SM Energy Co. said it is seeing encouraging results from a test well drilled in the Woodbine formation and has added about 10,000 net acres to its position on the northeastern edge of the Eagle Ford Shale in East Texas. CEO Tony Best said the test well achieved a 24-hour initial production rate of 740 boe/d, at 1,520 pounds per square inch gauge. The well produced 305 b/d of oil and 2.6 MMcf/d of natural gas. Net production in the Woodbine has increased 50%, from 30,100 boe/d in 4Q2011 to 45,200 boe/d in 4Q2012. Proved reserves in the play also increased 127% during that same time frame, from 63,500 boe to 143,900 boe. The company has targeted more oily locations — from 1,455 with 883 million boe of resources in 2011, to 1,513 with 967 million boe in 2012.
Energy & Exploration Partners Inc. has acquired 57,275 net acres and 11 producing wells in the East Texas Eaglebine formation from a subsidiary of Chesapeake Energy Corp. In connection with the transaction, the partnership issued senior unsecured notes to Highbridge Principal Strategies and Apollo Investment Corp. The company in 2012filed an initial public offering to buy the acreage for $125 million. The partnership plans a two-rig program on the new acreage; it now owns about 14,600 net acres in the play.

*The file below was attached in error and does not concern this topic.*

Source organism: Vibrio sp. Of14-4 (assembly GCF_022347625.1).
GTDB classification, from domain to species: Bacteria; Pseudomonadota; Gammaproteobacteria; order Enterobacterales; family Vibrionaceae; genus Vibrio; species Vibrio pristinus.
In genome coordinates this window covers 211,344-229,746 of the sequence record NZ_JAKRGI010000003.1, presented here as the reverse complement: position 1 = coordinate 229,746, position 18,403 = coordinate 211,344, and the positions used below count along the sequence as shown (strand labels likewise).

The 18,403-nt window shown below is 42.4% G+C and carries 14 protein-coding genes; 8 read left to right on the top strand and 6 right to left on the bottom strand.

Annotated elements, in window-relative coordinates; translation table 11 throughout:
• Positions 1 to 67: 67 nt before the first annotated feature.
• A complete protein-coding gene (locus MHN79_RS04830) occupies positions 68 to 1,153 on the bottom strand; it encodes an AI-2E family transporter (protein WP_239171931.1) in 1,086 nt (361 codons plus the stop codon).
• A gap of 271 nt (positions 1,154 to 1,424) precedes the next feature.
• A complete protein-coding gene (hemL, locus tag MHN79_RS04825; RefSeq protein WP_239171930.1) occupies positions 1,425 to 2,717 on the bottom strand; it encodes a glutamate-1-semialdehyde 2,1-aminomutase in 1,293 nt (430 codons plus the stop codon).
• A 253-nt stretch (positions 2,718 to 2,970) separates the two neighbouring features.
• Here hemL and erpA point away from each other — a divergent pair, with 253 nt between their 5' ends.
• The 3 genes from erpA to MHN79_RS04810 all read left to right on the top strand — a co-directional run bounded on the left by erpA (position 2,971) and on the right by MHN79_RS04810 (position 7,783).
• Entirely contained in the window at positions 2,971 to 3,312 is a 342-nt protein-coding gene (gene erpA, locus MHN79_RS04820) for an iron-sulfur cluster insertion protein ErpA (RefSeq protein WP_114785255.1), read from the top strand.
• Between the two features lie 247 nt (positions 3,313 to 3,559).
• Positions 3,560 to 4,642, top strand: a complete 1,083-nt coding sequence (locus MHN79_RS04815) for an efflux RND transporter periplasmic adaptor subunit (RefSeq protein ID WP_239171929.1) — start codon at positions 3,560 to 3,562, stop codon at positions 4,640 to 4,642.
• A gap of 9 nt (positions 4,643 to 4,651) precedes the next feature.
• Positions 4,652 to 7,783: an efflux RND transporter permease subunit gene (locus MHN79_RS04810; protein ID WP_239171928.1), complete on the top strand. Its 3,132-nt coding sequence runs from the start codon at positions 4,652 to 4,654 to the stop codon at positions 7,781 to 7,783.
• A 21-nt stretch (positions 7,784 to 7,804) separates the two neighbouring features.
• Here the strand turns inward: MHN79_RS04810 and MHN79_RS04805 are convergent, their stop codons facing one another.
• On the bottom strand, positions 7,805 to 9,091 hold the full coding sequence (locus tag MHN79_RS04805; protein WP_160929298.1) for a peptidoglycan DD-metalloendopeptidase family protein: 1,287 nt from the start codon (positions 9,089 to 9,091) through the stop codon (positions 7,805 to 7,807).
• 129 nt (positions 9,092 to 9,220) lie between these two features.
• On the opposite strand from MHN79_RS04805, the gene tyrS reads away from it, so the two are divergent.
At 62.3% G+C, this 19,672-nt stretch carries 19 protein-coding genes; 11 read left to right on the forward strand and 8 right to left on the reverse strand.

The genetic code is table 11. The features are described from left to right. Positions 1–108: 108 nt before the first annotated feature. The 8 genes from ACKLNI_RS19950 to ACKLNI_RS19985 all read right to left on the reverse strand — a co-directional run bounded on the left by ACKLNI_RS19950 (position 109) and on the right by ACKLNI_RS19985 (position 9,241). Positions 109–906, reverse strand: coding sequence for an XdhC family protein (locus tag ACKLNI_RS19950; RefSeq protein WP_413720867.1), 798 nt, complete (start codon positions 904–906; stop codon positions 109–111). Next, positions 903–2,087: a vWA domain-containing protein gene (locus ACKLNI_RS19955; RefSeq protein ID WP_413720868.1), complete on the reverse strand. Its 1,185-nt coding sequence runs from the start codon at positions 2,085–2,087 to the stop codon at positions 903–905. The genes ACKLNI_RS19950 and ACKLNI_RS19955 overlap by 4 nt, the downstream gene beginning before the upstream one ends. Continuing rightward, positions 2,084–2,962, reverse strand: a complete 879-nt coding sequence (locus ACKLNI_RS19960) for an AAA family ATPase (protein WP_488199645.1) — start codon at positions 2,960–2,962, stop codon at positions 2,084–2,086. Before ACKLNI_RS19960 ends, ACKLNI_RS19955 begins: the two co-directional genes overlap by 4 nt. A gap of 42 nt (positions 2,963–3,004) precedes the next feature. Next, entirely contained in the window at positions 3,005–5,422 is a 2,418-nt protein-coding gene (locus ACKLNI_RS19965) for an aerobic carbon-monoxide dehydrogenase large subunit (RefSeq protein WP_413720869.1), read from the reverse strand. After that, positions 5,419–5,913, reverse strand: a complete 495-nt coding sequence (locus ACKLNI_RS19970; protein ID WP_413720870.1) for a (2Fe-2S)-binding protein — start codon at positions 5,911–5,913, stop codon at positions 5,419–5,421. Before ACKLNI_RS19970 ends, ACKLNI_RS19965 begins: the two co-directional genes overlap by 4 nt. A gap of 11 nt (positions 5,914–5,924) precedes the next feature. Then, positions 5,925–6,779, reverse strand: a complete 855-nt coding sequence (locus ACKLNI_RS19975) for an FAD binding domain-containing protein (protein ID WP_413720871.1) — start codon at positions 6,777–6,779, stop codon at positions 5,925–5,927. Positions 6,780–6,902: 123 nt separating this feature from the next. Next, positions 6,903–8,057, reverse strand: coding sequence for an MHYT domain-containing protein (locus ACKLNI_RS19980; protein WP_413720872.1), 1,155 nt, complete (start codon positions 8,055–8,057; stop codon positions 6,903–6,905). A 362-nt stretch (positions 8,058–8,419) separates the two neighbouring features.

Halcon Resources Corp. said it has acquired more than 50,000 net acres in East Texas, which it has dubbed El Halcon, where it plans to invest $100 million this year. CEO Floyd Wilson said plans to expand to 100,000-150,000 operated acres. Halcon has seven producing wells in the play, with an average initial production (IP) rate of 859 boe/d, and a 30-day IP rate of 694 boe/d, both 94% weighted to oil. An additional well was in the process of being completed and three more were being drilled.